Wednesday, October 05, 2005

Beautiful kids

Seeing the kindergartners playing together and lining up to go into school each morning is a highlight of my day. Gather together 160 kids of all colors, nationalities, and religions, and watch them interact as if they've never heard of bigotry, bias, and racism. See the spectrum of skin colors: the dark brown kids and the medium brown kids and the light brown kids and the olive kids and the pale-skinned kids all chase each other before it's time to line up; in line, the differences they note pertain to who has Spider-Man and who has Star Wars on his backpack. Even the diversity is diverse: the Asian kids include South Asians, mainland Asians, Filipinos, Asian kids adopted into American families, and mixed kids. The "African-American" kids include just that, as well as kids whose families immigrated from assorted African nations; there are assorted mixes in this group, too. As for the kids labeled as Hispanic, some speak Spanish at home, some speak English at home, some are black, some are various mixes. Even the white kids are a diverse group, with some of the kids hailing from European-immigrant families. (There's also a dad with horn-shaped jewelry in his piercings who shaves the top of his head. His daughter? She wears as much pink as anyone.) I assume that many different religious traditions are represented, too, though they're visible only on the Muslim girls who opt to cover their hair. And the kindergartners' families cover a range of income levels. The school enrollment forms ask parents to pick a single ethnic descriptor for their kids; what do you suppose the Peruvian mom and German/Chinese dad put down for their kid? Or the parents of an Asian/African-American kid? I hate the "pick one" forms; they're so retro, so inaccurate. But I love this school.

After Ben's tryout in the gifted class last week, they pronounced his work "not quite there." Ben was pleased to return to his homeroom, because (a) the gifted class's teacher gave handouts that were "too hard," and (b) he knew the kids there already. (And I'm glad he'll get the exposure to Spanish. "Buenos dias!" he tells me each morning) They tracked the kids into language/reading groups last week, and he's in the highest group below the gifted class (together with a few kids from his homeroom). For two hours a day, he's with a different teacher for language—and the boy is already learning about sentences! (He ended his name with a period one day.) Legible printing continues to elude him, but we're working on it. Someone was telling my mom that back in the day, kindergarten was for learning the ABCs and how to play well with others. Ben mastered that in pre-K, so I'm glad he's moving on to words and sentences. After that? Crossword puzzles. I have high hopes.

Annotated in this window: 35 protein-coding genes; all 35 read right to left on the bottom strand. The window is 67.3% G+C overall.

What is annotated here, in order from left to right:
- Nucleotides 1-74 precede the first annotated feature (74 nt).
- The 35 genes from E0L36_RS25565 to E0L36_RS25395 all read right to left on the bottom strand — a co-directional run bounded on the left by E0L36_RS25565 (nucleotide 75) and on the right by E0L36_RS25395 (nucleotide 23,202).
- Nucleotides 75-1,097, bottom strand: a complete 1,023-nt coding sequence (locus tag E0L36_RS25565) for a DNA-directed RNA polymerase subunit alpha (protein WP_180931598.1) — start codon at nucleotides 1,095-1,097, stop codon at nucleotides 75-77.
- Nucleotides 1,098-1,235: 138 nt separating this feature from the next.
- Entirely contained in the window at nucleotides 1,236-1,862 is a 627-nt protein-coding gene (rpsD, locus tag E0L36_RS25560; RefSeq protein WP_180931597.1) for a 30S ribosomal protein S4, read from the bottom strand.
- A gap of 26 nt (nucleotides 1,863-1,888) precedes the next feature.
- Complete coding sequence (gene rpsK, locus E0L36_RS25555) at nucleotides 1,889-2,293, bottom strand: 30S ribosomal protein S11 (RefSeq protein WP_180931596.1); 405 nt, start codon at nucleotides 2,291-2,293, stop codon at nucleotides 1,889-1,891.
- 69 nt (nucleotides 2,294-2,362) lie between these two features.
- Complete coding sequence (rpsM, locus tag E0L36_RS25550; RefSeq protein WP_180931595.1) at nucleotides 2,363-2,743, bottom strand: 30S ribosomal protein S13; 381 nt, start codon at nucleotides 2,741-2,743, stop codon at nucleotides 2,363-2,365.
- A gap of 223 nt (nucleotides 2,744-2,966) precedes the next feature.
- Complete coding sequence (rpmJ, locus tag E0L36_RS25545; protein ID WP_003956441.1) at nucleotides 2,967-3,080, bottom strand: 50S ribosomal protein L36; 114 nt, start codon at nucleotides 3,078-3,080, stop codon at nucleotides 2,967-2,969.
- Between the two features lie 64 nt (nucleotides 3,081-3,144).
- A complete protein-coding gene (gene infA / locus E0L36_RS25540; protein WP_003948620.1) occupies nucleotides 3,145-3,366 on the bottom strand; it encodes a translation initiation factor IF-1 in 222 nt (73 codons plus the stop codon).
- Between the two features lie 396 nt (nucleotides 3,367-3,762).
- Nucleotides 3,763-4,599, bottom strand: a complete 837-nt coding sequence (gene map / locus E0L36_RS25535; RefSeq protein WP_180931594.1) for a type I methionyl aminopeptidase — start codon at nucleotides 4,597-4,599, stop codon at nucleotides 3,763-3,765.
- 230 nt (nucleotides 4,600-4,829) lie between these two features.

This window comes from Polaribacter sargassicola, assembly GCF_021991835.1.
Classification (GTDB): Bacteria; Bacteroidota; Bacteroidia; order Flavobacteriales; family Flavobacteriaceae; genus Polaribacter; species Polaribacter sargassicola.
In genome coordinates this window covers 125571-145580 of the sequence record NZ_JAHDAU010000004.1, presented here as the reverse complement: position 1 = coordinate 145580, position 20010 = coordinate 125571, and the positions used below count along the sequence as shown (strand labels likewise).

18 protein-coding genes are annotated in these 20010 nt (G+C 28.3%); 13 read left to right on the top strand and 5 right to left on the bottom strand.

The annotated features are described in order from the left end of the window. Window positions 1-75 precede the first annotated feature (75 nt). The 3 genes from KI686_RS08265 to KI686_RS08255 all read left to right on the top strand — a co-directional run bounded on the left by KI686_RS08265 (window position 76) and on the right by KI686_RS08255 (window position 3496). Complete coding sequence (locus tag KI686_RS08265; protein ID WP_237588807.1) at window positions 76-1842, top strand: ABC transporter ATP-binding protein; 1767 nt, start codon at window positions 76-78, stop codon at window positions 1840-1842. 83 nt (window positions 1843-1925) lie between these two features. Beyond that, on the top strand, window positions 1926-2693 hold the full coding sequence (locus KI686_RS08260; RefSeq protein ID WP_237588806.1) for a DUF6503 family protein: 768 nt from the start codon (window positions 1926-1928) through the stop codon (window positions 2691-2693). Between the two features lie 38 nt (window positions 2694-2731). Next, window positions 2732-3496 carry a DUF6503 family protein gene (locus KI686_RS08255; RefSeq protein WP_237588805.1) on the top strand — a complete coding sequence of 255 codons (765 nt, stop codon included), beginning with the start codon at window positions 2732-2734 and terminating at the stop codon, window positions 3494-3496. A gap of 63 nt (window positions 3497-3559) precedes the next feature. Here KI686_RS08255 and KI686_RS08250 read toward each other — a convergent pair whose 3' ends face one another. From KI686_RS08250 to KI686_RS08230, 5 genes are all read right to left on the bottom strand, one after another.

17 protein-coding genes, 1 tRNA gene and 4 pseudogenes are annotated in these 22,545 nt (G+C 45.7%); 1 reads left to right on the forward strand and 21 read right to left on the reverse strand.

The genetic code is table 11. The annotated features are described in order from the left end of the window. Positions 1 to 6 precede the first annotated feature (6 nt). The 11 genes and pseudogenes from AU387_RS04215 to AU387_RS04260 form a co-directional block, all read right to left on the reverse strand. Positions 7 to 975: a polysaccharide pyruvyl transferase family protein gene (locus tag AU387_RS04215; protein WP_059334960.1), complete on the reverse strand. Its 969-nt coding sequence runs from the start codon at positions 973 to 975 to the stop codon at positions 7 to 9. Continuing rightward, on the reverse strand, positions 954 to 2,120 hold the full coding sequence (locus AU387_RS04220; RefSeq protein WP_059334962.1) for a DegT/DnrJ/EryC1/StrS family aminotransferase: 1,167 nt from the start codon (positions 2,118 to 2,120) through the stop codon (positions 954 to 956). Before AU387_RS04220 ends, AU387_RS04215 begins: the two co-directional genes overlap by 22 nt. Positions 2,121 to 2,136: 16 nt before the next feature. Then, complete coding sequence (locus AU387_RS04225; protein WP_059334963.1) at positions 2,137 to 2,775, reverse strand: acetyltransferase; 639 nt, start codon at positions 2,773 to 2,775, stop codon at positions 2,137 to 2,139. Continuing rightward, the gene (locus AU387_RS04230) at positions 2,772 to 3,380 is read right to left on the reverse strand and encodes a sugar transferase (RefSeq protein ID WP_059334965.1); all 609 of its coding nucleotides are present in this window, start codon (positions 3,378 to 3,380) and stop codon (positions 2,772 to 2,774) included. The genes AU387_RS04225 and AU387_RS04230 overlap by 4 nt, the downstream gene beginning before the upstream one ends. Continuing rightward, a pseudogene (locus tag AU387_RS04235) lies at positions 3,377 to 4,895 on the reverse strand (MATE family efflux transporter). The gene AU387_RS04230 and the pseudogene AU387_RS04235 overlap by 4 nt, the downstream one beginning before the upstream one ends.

The first inkling of gentle anti-atheist bias has cropped up on a worksheet page. Ben was supposed to color in all the pictures of things starting with the letter A. He was going to skip the winged, haloed girl because he though the angel was a fairy, which most certainly does not start with A. Pfft! (I passed up the chance to explain to him what an angel is.)

5 comments:

Mona Buonanotte said...

Couple weeks ago when I took the Girl-child to the 'Talking Doctor' for her OCD, the doc said something like, "God gave us hands to use!" When she saw my expression, she asked, "Are you religious?" I said, "No". She said, "Neither am I", and stopped the God talk. BTW, my Girl-child thinks all angels are fairies, too.

Piece of Work said...

Do you ever think there's too much emphasis on academics? I'm not suggesting there is; this is just something I'm curious about. It seems there's a few schools of thought--some want to really push the academics on the pre-k &K crowd, and others think kids should learn as they want to. I don't know where I fall. (Although since academics are not really my thing, I can see my under-valueing them. Perhaps that's why this topic interests me. Yet another thing in the parenting realm I can berate myself for.)
Anyway, sorry to go on so long. I really just wanted to say that it sounds like a fantastic school, and what a great experience for your son!

Orange said...

This school definitely pushes academics heavily--kindergarten usually gets a little recess, first grade occasionally does, and nobody after that does. There's so much pressure under No Child Left Behind to show gains on test scores, so the schools are basically forced to focus on the stuff that gets tested. One cool thing about this particular school, though, is that each grade has a 3- or 4-week period when all the kids from that grade work together on a multidisciplinary integrated arts project (one I saw in the works last year included giant posters about certain countries, and girls working on dances from various cultures) in the big arts center.

That said, this is part of the Chicago Public Schools, and there are plenty of kids from low-income families. I can't really argue that they'd be better served by less emphasis on learning from the get-go. With the number of kids who have failed to learn to read, two hours a day of language instruction can't hurt.

kathie said...

Your kids school population sounds awesome...you shouldn't have too much contact with angels and such, I wouldn't think. Unless your area is ultra conservative??? Brace yourself though, more bizarre worksheets to come, I can promise you that.

BabyPink said...

your desription of the kids made me feel good. ah, the little lessons kids unconsciously give...:)